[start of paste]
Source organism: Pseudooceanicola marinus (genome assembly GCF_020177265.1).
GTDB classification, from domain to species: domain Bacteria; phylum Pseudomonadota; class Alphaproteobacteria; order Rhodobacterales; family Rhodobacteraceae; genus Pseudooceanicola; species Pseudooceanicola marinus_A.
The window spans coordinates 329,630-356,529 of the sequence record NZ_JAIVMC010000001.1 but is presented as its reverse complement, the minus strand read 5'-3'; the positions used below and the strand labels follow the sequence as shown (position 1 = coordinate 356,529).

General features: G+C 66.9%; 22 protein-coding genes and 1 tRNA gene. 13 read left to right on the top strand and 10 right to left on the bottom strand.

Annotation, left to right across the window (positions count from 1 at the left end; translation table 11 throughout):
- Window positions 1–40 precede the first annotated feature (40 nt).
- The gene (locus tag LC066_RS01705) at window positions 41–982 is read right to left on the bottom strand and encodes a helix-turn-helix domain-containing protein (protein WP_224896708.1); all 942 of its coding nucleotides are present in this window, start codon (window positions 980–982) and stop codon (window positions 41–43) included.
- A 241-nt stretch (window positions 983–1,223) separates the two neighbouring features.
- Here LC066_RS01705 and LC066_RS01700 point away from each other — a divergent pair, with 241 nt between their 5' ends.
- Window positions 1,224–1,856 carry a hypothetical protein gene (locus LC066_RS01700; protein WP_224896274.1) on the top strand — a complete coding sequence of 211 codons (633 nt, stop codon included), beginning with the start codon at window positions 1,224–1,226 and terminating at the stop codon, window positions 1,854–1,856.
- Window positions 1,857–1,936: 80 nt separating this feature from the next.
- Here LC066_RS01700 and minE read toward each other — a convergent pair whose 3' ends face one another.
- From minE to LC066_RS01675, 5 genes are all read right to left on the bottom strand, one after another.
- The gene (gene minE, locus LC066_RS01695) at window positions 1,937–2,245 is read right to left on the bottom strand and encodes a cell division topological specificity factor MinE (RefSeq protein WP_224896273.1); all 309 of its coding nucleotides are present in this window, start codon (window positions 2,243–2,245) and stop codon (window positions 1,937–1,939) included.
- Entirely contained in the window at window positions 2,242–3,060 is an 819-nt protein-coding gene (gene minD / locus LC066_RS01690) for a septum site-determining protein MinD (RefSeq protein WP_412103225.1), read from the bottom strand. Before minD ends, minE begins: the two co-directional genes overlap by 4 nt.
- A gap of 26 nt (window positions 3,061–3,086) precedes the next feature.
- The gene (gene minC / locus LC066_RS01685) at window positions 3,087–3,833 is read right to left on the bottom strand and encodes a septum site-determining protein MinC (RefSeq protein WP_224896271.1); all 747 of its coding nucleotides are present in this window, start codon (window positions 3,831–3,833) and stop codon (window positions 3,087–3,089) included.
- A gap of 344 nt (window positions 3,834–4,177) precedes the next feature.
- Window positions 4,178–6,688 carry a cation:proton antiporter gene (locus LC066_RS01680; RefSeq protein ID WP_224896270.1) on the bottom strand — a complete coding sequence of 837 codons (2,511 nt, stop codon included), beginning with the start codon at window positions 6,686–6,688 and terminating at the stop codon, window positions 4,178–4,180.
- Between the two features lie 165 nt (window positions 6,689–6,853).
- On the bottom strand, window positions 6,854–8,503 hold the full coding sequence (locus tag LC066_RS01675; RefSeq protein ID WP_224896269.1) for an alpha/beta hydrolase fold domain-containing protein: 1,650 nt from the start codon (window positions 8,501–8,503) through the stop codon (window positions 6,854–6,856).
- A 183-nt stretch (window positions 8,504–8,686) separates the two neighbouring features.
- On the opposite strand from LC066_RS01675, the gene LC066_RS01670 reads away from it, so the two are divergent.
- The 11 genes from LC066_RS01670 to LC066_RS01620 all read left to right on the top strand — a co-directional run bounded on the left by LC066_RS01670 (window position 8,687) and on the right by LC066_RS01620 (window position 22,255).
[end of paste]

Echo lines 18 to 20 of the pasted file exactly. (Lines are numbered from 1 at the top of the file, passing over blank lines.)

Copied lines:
- A gap of 344 nt (window positions 3,834–4,177) precedes the next feature.
- Window positions 4,178–6,688 carry a cation:proton antiporter gene (locus LC066_RS01680; RefSeq protein ID WP_224896270.1) on the bottom strand — a complete coding sequence of 837 codons (2,511 nt, stop codon included), beginning with the start codon at window positions 6,686–6,688 and terminating at the stop codon, window positions 4,178–4,180.
- Between the two features lie 165 nt (window positions 6,689–6,853).